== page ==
API Microversions


Cyborg uses a framework we call ‘API Microversions’ for allowing changes to the API while preserving backward compatibility. The basic idea is that a user has to explicitly ask for their request to be treated with a particular version of the API. So breaking changes can be added to the API without breaking users who don’t specifically ask for it. This is done with an HTTP header OpenStack-API-Version which has as its value a string containing the name of the service, accelerator, and a monotonically increasing semantic version number starting from 2.0. The full form of the header takes the form:

OpenStack-API-Version: accelerator 2.0

If a user makes a request without specifying a version, they will get the _MIN_VERSION_STRING``(defined in ``cyborg/api/controllers/v2/versions.py) as the default version. This value is currently 2.0 and is expected to remain so for quite a long time.

There is a special value latest which can be specified, which will allow a client to always receive the most recent version (_MAX_VERSION_STRING defined in cyborg/api/controllers/v2/versions.py) of API responses from the server.


The latest value is mostly meant for integration testing and would be dangerous to rely on in client code since Cyborg microversions are not following sever and therefore backward compatibility is not guaranteed. Clients, like python-cyborgclient, should always require a specific microversion but limit what is acceptable to the version range that it understands at the time.

For full details please read the Ussuri spec for microversions and Microversion Specification.

When do I need a new Microversion?

A microversion is needed when the contract to the user is changed. The user contract covers many kinds of information such as:

  • the Request

    • the list of resource urls which exist on the accelerator

      Example: adding a new accelerator_requests/{ID}/foo which didn’t exist in a previous version of the code

    • the list of query parameters that are valid on urls

      Example: adding a new parameter is_yellow accelerator_requests/{ID}?is_yellow=True

    • the list of query parameter values for non free form fields

      Example: parameter filter_by takes a small set of constants/enums “A”, “B”, “C”. Adding support for new enum “D”.

    • new headers accepted on a request

    • the list of attributes and data structures accepted.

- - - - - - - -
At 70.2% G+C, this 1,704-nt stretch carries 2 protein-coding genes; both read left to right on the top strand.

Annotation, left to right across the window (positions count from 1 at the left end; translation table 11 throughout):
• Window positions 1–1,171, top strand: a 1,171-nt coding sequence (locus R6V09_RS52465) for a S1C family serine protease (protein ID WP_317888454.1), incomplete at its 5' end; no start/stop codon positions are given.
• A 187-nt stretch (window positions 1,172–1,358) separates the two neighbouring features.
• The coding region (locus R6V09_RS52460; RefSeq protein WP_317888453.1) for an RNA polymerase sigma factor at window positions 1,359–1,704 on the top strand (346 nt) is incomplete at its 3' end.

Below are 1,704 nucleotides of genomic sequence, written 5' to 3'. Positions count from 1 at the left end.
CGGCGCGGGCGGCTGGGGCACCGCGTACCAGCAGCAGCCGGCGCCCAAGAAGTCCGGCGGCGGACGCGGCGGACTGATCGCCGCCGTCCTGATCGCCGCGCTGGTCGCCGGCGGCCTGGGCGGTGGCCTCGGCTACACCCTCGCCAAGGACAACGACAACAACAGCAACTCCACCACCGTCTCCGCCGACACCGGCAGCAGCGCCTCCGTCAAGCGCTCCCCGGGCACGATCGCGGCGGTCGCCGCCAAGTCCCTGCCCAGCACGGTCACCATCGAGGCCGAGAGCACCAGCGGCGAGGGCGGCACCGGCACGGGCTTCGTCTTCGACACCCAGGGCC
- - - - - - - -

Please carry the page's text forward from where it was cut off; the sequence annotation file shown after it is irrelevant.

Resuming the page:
Example: adding a new attribute ‘description’ to the accelerator request body

  • the Response

    • the list of attributes and data structures returned

      Example: adding a new attribute ‘description’ to the output of accelerator_requests/{ID}

    • the allowed values of non free form fields

      Example: adding a new allowed state to accelerator_requests/{ID}

    • the list of status codes allowed for a particular request

      Example: an API previously could return 200, 400, 403, 404 and the change would make the API now also be allowed to return 409.

      See [2] for the 400, 403, 404 and 415 cases.

    • new headers returned on a response.

    • changing a status code on a particular response.

      Example: changing the return code of an API from 501 to 400.


      Fixing a bug so that a 400+ code is returned rather than a 500 or 503 does not require a microversion change. It’s assumed that clients are not expected to handle a 500 or 503 response and therefore should not need to opt-in to microversion changes that fixes a 500 or 503 response from happening. According to the OpenStack API Working Group, a 500 Internal Server Error should not be returned to the user for failures due to user error that can be fixed by changing the request on the client side. See [1].

The following flow chart attempts to walk through the process of “do we need a microversion”.

digraph states {

 label="Do I need a microversion?"

 silent_fail[shape="diamond", style="", group=g1, label="Did we silently
 fail to do what is asked?"];
 ret_500[shape="diamond", style="", group=g1, label="Did we return a 500
 new_error[shape="diamond", style="", group=g1, label="Are we changing what
 status code is returned?"];
 new_attr[shape="diamond", style="", group=g1, label="Did we add or remove
 an attribute to a payload?"];
 new_param[shape="diamond", style="", group=g1, label="Did we add or remove
 an accepted query string parameter or value?"];
 new_resource[shape="diamond", style="", group=g1, label="Did we add or
 remove a resource url?"];

no[shape="box", style=rounded, label="No microversion needed"];
yes[shape="box", style=rounded, label="Yes, you need a microversion"];
no2[shape="box", style=rounded, label="No microversion needed, it's
a bug"];

silent_fail -> ret_500[label=" no"];
silent_fail -> no2[label="yes"];

 ret_500 -> no2[label="yes [1]"];
 ret_500 -> new_error[label=" no"];

 new_error -> new_attr[label=" no"];
 new_error -> yes[label="yes"];

 new_attr -> new_param[label=" no"];
 new_attr -> yes[label="yes"];